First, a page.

photo courtesy GM

Americans are keeping their cars for an average of six years, according to data from R.L. Polk and Company. That's the longest ownership period ever tracked by Polk, and it's part of a decade-long trend of Americans owning one car for a longer period of time. While Polk says there are lots of reasons why people are owning their cars longer, including longer finance terms and the recession, keeping a car for a long period of time means that when it's time to buy a new car, Americans are behaving differently.

Automotive News reports that the longer people keep cars, the less brand loyalty they exhibit. Brad Smith, director of Polk's loyalty management practice, told Automotive News that when someone has owned a car for several years and they go to buy a new one, they tend to behave like a first-time buyer. Automotive News reports that "dealers and analysts say they have seen more consumers willing to cross-shop domestic and import brands recently, particularly after last year's earthquake in Japan caused vehicle shortages at many U.S. dealerships."

The changing landscape means that many carmakers are seeing opportunities to poach buyers from other brands. Reuters reports that General Motors is launching initiatives to increase customer loyalty and bring in new buyers. "With more than 70 percent of its U.S. product lineup being redesigned or refreshed this year and in 2013, GM executives see an opportunity to change how consumers view the Detroit automaker, which filed for bankruptcy and received a $50 billion bailout package from the U.S. Treasury in 2009," Reuters writes. While new models may bring in new buyers, Reuters says GM is renovating dealerships, increasing customer service staff and staying on top of complaints in social media to improve the ownership experience and make GM owners more likely to consider a GM car, truck or SUV when it's time to buy again.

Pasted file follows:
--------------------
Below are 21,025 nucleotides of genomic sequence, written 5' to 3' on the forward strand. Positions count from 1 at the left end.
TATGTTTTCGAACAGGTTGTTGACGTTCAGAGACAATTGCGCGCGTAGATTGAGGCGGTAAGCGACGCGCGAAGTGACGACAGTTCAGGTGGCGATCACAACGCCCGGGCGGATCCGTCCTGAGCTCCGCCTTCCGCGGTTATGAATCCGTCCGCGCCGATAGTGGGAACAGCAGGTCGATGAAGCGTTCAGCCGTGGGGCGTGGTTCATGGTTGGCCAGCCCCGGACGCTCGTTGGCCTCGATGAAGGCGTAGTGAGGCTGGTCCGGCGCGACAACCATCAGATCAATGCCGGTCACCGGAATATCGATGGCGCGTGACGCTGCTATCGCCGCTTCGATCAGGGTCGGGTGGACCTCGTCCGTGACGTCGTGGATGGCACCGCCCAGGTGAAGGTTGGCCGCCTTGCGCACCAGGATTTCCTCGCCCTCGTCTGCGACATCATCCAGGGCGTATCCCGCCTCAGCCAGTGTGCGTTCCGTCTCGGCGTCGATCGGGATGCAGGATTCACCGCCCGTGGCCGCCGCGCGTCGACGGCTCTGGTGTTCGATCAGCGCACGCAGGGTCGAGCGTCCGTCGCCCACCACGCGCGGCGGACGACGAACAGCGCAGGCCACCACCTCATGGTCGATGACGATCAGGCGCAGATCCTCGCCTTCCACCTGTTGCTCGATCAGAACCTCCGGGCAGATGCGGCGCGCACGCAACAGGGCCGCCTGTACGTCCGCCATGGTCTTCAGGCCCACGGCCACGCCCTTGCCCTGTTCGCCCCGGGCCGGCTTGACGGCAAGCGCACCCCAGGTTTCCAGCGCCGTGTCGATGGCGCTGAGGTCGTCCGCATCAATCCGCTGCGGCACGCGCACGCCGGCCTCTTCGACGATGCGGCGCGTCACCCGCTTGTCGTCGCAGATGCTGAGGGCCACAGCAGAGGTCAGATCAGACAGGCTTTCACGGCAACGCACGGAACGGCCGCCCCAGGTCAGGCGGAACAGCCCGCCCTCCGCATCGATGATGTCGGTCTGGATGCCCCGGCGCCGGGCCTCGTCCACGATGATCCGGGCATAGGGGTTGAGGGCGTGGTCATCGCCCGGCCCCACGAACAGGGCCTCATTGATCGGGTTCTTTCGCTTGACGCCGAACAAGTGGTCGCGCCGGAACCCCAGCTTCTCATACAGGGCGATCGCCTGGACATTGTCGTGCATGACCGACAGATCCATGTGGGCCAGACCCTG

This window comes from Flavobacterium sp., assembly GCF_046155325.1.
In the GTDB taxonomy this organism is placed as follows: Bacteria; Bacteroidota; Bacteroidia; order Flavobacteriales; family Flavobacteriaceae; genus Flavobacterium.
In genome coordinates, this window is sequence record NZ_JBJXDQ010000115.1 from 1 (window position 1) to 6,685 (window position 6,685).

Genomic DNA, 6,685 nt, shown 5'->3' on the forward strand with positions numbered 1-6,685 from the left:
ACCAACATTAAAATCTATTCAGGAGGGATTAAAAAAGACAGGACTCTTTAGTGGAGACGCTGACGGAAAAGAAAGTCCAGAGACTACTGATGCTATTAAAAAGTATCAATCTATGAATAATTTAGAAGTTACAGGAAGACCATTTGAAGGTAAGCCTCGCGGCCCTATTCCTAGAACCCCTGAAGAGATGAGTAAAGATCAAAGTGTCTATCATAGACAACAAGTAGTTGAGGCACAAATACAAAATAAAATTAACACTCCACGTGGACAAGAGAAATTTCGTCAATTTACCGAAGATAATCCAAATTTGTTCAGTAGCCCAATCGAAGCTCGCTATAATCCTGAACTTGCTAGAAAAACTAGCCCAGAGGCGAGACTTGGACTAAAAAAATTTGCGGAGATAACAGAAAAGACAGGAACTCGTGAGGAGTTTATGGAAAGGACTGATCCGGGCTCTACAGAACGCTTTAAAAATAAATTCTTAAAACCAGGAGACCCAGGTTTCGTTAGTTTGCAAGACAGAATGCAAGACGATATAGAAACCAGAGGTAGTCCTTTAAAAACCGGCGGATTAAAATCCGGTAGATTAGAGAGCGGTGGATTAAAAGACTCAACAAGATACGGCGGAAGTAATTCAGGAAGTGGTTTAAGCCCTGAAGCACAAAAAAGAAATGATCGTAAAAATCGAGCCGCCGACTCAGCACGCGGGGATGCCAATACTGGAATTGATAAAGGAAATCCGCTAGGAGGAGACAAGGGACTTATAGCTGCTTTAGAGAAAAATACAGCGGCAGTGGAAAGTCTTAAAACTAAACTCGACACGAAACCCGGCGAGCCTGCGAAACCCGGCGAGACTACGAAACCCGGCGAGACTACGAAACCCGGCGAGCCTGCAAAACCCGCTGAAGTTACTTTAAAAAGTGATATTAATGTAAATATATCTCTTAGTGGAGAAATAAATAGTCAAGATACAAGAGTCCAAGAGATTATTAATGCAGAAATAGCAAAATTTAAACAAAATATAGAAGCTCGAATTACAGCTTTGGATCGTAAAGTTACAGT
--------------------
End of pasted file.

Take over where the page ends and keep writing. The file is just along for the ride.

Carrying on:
If you're in the market for a new car, especially if you haven't shopped in a while, take the time to familiarize yourself with what's on the market. Not only has the brand landscaped changed, but the models and features that are available, and what cars reviewers like have changed drastically in just the last few years. For example, in the midsize car class, the Toyota Camry and Honda Accord dominated our midsize car rankings from 2007 to 2010. Now, the top five cars in the class include the Accord, but also the Ford Fusion, Ford Fusion Hybrid, Hyundai Sonata, Hyundai Sonata Hybrid, Suzuki Kizashi and the Toyota Prius. While the Honda Fit has held a top spot in our small car rankings since they launched in 2007, it's now joined by the Ford Fiesta, Mazda3, Ford Focus and Volkswagen Golf, with the Chevrolet Cruze just out of the top five.

In the past few years, domestic automakers have turned their focus away from SUVs and trucks and back toward making competitive cars. At the same time, brands like Hyundai and Kia have made strides in quality, design and the features they offer. All told, buyers who have been out of the market for five or six years will find that there are more good cars to choose from than when they left.

Shopping for a new car? Check out the U.S. News rankings of this year's best cars. Then, look for a great deal on a new car by checking out this month’s best car deals. You can also find the best local prices in the area by using our Best Price Program. Also, be sure to follow us on Twitter, Facebook and Pinterest.